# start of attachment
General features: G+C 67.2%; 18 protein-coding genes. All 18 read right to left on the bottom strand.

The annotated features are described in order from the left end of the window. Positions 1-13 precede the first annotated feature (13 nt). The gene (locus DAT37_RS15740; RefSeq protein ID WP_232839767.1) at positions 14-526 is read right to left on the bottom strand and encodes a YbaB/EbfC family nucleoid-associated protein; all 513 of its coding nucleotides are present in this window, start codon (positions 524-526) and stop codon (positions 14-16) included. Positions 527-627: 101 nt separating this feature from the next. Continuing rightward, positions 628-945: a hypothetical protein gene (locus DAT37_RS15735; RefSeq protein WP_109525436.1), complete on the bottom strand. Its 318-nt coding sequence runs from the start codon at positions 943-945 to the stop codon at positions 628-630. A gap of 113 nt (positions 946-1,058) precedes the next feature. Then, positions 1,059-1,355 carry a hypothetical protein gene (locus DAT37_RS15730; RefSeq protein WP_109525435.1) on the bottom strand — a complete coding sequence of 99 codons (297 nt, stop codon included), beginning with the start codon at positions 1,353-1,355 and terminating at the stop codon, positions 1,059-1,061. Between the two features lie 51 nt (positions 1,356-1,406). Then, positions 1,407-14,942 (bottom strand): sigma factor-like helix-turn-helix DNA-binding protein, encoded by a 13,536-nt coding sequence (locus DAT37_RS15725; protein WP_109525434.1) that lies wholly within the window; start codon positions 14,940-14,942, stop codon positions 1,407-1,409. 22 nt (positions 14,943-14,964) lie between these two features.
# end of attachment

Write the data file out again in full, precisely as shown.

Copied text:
General features: G+C 67.2%; 18 protein-coding genes. All 18 read right to left on the bottom strand.

The annotated features are described in order from the left end of the window. Positions 1-13 precede the first annotated feature (13 nt). The gene (locus DAT37_RS15740; RefSeq protein ID WP_232839767.1) at positions 14-526 is read right to left on the bottom strand and encodes a YbaB/EbfC family nucleoid-associated protein; all 513 of its coding nucleotides are present in this window, start codon (positions 524-526) and stop codon (positions 14-16) included. Positions 527-627: 101 nt separating this feature from the next. Continuing rightward, positions 628-945: a hypothetical protein gene (locus DAT37_RS15735; RefSeq protein WP_109525436.1), complete on the bottom strand. Its 318-nt coding sequence runs from the start codon at positions 943-945 to the stop codon at positions 628-630. A gap of 113 nt (positions 946-1,058) precedes the next feature. Then, positions 1,059-1,355 carry a hypothetical protein gene (locus DAT37_RS15730; RefSeq protein WP_109525435.1) on the bottom strand — a complete coding sequence of 99 codons (297 nt, stop codon included), beginning with the start codon at positions 1,353-1,355 and terminating at the stop codon, positions 1,059-1,061. Between the two features lie 51 nt (positions 1,356-1,406). Then, positions 1,407-14,942 (bottom strand): sigma factor-like helix-turn-helix DNA-binding protein, encoded by a 13,536-nt coding sequence (locus DAT37_RS15725; protein WP_109525434.1) that lies wholly within the window; start codon positions 14,940-14,942, stop codon positions 1,407-1,409. 22 nt (positions 14,943-14,964) lie between these two features.